Summer 2017 Biology Research Fellowships

Potential Research Opportunities in Biology for 2017 (final project decisions not yet made):

Dr. David Mitchell - Antibiotic Resistance in local environments around CSB/SJU - Bacteria are under constant pressure to survive in their environment.  As a result the patterns of bacteria at a given location will change due to competition, available resources, and human actions.  This project will attempt to identify these changing patterns and look for bacteria that have evolved new mechanisms to outcompete their rivals.

Dr. Bill Lamberts - Our research this summer will continue two lines of work the CSB/SJU students and I have been investigating. The field component will be exploration of the larger wetland on St. John's Abbey lands, looking at is hydrology and its ability to improve the quality of water that enters it from East Gemini Lake before it flows downstream to the Mississippi River. The lab component will focus on using video microscopy to measure changes the heart rate of the water flea Daphnia, in response to chemical cues emitted by predators, and the use of a "robotic fish" to investigate how it escapes fish predation.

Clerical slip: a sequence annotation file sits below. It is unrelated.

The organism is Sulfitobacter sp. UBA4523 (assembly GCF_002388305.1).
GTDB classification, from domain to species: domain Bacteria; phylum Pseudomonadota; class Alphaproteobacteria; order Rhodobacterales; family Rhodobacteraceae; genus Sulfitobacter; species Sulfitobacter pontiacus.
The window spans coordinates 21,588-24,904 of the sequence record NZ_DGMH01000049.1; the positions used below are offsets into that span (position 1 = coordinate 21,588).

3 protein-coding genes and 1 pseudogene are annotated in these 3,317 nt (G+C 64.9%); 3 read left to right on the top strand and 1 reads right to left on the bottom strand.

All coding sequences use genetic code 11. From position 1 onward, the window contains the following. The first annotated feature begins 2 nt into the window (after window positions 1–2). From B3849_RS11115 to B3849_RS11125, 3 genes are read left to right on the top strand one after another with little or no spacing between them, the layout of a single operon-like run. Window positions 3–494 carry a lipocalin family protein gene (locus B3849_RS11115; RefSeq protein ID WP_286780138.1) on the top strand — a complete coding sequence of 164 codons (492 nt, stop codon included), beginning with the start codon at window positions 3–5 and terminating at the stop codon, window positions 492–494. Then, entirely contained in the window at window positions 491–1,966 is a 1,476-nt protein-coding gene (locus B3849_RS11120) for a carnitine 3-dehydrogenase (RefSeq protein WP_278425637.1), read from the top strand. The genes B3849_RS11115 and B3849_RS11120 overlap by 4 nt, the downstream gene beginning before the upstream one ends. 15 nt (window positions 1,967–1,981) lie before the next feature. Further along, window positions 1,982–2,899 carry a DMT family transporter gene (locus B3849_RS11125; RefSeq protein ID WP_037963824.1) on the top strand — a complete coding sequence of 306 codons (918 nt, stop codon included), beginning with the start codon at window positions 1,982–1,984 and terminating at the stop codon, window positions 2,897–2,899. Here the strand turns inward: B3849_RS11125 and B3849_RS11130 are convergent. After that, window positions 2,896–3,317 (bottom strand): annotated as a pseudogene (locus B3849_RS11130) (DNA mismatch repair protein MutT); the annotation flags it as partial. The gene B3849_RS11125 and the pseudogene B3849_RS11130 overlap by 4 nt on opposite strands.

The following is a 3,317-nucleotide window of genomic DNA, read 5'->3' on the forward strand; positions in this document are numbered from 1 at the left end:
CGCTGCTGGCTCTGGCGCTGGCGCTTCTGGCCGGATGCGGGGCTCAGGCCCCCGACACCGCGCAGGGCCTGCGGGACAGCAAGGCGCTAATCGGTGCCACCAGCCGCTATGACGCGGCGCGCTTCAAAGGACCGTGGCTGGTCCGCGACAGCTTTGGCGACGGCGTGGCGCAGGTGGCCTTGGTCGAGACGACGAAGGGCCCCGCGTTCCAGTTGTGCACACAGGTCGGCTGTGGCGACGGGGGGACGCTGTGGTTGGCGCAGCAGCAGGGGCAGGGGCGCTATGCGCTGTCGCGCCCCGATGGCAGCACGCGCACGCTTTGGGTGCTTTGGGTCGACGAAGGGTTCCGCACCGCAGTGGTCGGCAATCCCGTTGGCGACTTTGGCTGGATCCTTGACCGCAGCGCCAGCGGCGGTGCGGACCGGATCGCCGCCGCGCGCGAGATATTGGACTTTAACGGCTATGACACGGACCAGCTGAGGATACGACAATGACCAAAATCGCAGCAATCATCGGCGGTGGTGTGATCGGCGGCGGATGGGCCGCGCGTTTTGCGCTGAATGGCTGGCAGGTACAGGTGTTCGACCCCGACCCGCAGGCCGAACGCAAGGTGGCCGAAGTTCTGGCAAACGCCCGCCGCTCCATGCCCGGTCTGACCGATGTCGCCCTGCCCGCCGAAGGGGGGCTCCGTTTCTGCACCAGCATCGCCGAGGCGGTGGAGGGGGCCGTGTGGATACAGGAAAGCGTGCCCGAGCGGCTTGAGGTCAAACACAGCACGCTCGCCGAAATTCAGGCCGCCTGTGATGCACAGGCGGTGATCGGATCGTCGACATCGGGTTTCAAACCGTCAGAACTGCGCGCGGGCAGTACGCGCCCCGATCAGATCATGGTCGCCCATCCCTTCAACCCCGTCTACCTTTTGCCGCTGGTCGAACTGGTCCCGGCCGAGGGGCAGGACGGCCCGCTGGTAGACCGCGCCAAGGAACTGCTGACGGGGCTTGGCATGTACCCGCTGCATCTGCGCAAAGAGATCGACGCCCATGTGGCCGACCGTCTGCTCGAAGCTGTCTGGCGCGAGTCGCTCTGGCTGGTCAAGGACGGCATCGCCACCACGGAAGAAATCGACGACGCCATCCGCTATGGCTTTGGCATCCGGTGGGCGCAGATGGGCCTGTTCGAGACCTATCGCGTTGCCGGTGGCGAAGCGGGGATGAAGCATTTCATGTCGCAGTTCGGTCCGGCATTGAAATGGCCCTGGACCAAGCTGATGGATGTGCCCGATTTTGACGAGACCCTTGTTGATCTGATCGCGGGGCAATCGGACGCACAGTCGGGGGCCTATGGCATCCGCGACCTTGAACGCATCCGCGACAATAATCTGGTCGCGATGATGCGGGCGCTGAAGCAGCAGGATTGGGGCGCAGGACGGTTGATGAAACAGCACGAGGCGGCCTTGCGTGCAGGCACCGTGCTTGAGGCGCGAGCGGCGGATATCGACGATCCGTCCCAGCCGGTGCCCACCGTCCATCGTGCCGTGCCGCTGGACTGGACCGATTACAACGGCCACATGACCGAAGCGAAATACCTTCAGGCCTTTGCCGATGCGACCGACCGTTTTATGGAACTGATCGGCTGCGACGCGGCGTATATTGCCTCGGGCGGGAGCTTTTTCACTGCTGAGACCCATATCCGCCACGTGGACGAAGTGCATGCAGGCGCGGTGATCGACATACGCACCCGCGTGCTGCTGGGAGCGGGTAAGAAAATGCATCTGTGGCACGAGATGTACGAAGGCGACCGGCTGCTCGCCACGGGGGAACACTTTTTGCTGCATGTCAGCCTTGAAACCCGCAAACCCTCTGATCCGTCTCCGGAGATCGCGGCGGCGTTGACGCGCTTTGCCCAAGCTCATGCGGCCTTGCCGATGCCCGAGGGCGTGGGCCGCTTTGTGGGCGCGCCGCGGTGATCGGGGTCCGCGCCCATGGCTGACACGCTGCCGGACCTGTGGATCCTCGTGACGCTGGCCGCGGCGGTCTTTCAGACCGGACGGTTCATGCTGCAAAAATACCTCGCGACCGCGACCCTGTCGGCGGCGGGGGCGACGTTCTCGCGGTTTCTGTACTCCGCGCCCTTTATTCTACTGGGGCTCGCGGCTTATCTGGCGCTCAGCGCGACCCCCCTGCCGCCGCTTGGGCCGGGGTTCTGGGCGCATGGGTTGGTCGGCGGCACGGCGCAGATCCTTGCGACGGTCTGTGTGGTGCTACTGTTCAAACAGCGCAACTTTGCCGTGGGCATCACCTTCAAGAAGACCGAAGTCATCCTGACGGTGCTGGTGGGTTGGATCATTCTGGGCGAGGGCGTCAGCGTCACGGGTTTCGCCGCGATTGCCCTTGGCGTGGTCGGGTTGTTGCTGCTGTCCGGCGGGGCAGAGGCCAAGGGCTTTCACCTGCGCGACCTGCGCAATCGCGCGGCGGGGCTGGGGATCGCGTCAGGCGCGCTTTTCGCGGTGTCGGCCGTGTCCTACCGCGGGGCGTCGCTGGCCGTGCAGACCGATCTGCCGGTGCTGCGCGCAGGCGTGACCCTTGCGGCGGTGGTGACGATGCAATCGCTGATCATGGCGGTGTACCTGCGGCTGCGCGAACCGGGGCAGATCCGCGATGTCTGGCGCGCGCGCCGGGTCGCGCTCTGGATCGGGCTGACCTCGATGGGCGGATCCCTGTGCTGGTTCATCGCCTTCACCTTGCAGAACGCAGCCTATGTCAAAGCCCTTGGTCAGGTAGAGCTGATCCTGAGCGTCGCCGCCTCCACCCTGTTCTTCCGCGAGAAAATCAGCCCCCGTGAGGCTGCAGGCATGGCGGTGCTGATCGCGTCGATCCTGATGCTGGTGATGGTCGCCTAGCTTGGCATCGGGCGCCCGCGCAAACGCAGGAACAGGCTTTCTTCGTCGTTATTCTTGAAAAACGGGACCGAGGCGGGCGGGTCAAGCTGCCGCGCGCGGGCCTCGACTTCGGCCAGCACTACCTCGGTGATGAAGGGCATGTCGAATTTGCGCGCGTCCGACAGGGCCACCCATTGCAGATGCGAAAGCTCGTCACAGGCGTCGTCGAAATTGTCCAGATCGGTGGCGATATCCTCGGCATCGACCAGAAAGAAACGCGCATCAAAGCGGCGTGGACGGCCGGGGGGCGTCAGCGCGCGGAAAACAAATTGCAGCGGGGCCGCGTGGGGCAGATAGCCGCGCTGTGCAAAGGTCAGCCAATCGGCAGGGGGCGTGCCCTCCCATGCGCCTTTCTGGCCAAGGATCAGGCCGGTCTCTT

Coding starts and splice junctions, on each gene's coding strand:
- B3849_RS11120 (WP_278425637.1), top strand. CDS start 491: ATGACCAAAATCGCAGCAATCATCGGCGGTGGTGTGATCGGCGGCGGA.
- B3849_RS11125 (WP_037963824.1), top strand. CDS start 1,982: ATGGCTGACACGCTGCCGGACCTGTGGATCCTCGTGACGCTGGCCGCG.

Dr. Gordie Brown - Ecological genetics of Dirca palustris - Students will work on a variety of projects associated with Dirca, including examining its prevalence in the seed bank, looking for markers that might allow assessment of parent-offspring relationships, looking for variation in attack by leaf miners and fungi. 

Dr. Demelza Larson - Investigations of mouse corneal cells - This summer, I plan to continue research that was originally started at the University of Iowa while I was a postdoctoral fellow. These experiments will entail the characterization of mouse corneal epithelial cells and mouse corneal keratocytes (a specialized fibroblast) using mammalian cell culture techniques. The cells will be isolated from primary tissues of mice. In addition to these experiments, I will be performing experiments to determine the role of Ctsc (a protein implicated in contributing to corneal thickness) in mouse corneal cells.  

For more information, contact Mike Reagan ([email protected]; 3110).

To apply please go to:

Applications due Feb 15.